When your guest is a birder, or rather a lister, who has traveled the world and seen over 3500 species, the first question that comes to your mind is… will I be able to amaze him?

What better way to start a birding tour between Apulia and Basilicata than with the exploration of the Murgian plateau in the Alta Murgia National Park? The area is extremely interesting, thanks to the presence of species linked to the steppe and semi-arid environments and a large number of birds of prey, including one of the most important populations in the world of Lesser Kestrel (Falco naumanni).

Our tour begins on the first of September, when Vittoria d’Agostino and Simone Todisco, expert environmental hiking guides, goes to Matera around 12:30 AM to meet Dr. D. Doolittle (what more suitable name for an animal lover?).

From Matera we leave for the Murgian escarpment, in the Gravina in Puglia countryside, where for most of the afternoon we will explore the largest number of environments that the Alta Murgia can offer. Immersed in the silence of infinite spaces, made of outcropping rocks, uncultivated meadows, plowed fields, pseudo-steppe areas, between sheep tracks and farms, the observed species become more and more interesting.

The first species observed is the majestic Short-toed Snake Eagle (Circaetus gallicus) mobbed by a Common Buzzard (Buteo buteo), surrounding and as far as the eye can see a lot of Lesser Kestrels. Near a farm there is the ideal context for observing Passerines: in fact, in addition to groups of Italian Sparrow (Passer italiae) and Spanish Sparrow (Passer hispaniolensis), Common Starlings (Sturnus vulgaris) and some Western Jackdaws (Coloeus monedula), in the fields immediately in front, we also see the first Zitting Cisticola (Cisticola juncidis) and the first Subalpine Warbler (Sylvia cantillans).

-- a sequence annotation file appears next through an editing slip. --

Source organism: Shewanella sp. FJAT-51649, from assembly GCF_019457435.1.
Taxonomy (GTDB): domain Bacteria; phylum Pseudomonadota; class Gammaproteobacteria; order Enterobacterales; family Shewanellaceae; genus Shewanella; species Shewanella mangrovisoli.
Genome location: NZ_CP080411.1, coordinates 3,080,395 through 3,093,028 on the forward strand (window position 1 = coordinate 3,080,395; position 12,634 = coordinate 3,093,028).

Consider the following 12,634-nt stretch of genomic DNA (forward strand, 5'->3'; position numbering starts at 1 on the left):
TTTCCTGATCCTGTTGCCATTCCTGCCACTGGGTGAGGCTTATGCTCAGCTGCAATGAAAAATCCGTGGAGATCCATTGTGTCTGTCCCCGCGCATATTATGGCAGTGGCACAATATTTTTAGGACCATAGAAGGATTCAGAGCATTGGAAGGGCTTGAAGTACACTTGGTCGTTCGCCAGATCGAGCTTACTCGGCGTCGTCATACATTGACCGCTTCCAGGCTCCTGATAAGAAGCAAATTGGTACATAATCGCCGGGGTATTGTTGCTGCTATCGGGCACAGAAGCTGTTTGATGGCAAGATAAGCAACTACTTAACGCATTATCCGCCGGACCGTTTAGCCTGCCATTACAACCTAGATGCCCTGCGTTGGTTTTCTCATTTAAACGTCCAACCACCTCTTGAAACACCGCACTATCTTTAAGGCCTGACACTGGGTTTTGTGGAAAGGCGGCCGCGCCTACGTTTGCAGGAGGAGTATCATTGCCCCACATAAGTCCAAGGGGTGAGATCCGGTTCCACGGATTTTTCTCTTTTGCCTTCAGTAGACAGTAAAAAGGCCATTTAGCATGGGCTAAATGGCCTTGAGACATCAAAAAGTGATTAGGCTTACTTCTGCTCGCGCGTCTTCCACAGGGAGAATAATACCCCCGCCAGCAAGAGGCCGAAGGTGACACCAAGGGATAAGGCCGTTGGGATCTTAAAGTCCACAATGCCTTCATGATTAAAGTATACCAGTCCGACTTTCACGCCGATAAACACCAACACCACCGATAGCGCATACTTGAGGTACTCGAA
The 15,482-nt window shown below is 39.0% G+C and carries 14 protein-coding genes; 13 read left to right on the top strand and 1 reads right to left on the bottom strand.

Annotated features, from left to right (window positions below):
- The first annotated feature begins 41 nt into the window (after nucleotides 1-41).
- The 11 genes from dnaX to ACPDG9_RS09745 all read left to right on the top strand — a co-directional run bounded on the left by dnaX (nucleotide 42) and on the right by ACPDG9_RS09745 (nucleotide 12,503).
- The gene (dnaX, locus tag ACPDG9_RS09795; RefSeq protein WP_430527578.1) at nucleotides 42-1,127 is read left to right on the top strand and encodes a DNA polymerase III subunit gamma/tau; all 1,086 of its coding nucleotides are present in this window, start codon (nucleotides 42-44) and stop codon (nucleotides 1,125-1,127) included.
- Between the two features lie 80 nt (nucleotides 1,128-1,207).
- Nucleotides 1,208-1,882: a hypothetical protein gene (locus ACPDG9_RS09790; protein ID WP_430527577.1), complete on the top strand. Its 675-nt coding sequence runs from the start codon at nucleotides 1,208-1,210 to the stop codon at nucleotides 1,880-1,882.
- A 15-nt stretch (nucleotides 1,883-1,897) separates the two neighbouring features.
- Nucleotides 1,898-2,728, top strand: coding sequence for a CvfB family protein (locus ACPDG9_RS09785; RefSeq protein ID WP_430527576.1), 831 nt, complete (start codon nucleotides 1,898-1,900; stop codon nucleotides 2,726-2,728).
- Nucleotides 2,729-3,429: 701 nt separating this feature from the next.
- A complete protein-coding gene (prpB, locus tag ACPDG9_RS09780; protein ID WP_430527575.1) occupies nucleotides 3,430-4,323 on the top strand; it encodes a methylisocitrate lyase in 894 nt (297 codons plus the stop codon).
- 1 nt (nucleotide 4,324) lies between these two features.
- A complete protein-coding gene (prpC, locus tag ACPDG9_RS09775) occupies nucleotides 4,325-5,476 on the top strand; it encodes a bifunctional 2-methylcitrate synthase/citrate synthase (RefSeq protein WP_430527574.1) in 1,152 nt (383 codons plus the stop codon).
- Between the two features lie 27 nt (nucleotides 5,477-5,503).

Short-toed Snake Eagle. Photo by Cristiano Liuzzi.

Moving along the road, several Red Kites (Milvus milvus) can be admired and the first signs of migration make us come across a beautiful Montagu’s Harrier (Circus pygargus) soaring on a field. Among the piles of stone, there are numerous Northern Wheatears (Oenanthe oenanthe), some Western Black-eared Wheatears (Oenanthe hispanica), some Tawny Pipits (Anthus campestris) and a curious Little Owl (Athene noctua) observes us cautiously from afar.

Montagu's Harrier. Photo by Cristiano Liuzzi.

A blue reflection attracts our attention, they are two wonderful European Rollers (Coracias garrulus) and between a wild pear tree and an almond tree we also first observe a Red-backed Shrike (Lanius collurio) and shortly after a Woodchat Shrike (Lanius senator).

We continue our journey along the Murgian escarpment, encountering numerous groups of Corn Buntings (Emberiza calandra) and small groups of Crested Larks (Galerida cristata); some little birds play hide and seek among grass and bushes, among these we recognize a Spectacled Warbler (Sylvia conspicillata); in the distance we observe two Ravens (Corvus corax) standing in a field among dozens of Hooded Crows (Corvus cornix).